“The Maximum Benefit For Iran”

Joint Statement By Howard Page and Ali Amini

The Mossadegh Project | November 20, 2018                 

Following the Iran Oil Consortium Agreement, the State Department published this press release in their August 16th bulletin.

The first, a joint statement between and Iranian Finance Minister Ali Amini and Howard Page of Standard Oil of New Jersey, was “Issued at Tehran on Aug. 5.” The second is a shorter individual statement by Howard Page.

U.S. State Department Documents | IRAN
Iran Oil Consortium | Archive (1953-1954)

The Department of State Bulletin
Vol. XXXI, No. 790 • Publication 5564
August 16, 1954


Dr. Ali Amini, Chairman of the Iranian delegation, and Mr. Howard Page, chairman of the negotiating group, representing the consortium companies, jointly issue the following statement in connection with the current oil discussions:

The Iranian Government, the National Iranian Oil Company and the negotiators representing a consortium of 8 oil companies have reached accord on necessary points of an agreement which will restore the flow of Iranian oil to world markets in substantial quantities. An essential part of the consortium agreement was settlement of the question of compensation to Anglo-Iranian Oil Company. A separate announcement has been made in this respect.

The agreement must now be put into proper legal form, approved by the Board of Directors of the participating companies, and signed by the parties concerned. It will then be submitted for enactment as part of the law of Iran and for formal approval of the Shah. It is estimated that these requirements can be concluded in about two months, after which large volumes of Iranian oil will once again be loaded at Iran’s great oil ports at Abadan and Bandar Mashur bound for the consuming and refining centers of the world. In the interim period, preparations for resumption of activities will commence.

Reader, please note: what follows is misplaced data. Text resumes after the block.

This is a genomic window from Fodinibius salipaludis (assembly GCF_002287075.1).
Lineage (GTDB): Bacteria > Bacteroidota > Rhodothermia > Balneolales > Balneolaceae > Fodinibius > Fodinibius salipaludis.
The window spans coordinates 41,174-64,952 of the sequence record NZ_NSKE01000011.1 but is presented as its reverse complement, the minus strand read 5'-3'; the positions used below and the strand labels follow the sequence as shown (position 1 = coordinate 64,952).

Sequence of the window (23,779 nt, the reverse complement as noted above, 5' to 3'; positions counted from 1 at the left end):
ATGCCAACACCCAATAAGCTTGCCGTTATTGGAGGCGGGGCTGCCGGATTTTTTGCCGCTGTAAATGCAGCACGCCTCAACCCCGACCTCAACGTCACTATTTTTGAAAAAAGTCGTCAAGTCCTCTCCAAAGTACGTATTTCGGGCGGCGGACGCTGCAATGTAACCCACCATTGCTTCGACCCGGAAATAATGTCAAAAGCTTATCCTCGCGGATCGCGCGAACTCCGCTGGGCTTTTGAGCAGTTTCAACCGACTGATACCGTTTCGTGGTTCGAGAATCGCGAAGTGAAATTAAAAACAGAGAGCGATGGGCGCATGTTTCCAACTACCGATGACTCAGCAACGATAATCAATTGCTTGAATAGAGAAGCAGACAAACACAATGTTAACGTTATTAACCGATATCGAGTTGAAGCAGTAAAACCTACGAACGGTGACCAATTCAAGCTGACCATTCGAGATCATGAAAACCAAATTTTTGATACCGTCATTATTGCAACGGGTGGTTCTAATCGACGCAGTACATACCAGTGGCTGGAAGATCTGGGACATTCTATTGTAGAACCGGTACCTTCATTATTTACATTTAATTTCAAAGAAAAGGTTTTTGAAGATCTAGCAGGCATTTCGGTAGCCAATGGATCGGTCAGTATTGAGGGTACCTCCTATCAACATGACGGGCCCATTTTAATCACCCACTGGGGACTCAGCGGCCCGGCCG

Two operating companies will be formed to operate the oil fields and refinery. These companies will receive the necessary rights and powers from the government and the National Iranian Oil Company and exercise them on their behalf to the extent specified in the agreement. The consortium companies will pay the National Iranian Oil Company for all the oil required for export and sell the crude and products exported. Provision is made for the National Iranian Oil Company to take crude oil in kind, in lieu of payments, up to 12 percent of total exports. Products for consumption within Iran will be available to the National Iranian Oil Company at substantially their cost. The agreement covers a period of 25 years, with provisions for three 5-year extensions.

Through payments to National Iranian Oil Company and application of Iranian tax laws it has been estimated that total direct income to Iran from increased scale of operations for the first 3 full years, following a starting up period of 3 months, will be 150 million pounds on the basis of present prices and costs. The estimated figures begin at 31 million pounds for the first full year of operation, increasing to 67 million pounds for the third.

The National Iranian Oil Company will continue to operate the Naft-I-Shah oil field and Kermanshah refinery to produce a part of Iran’s own oil needs, and will continue to handle the distribution of oil products in Iran.

The National Iranian Oil Company will also be responsible for all facilities and services not directly a part of producing, refining, and transportation operations of the operating companies. These will include such functions as industrial training, public transport, road maintenance and facilities such as housing, medical care and social welfare. The National Iranian Oil Company will be reimbursed for a major part of the cost of such facilities and services by the operating companies, with whom close cooperation will be maintained.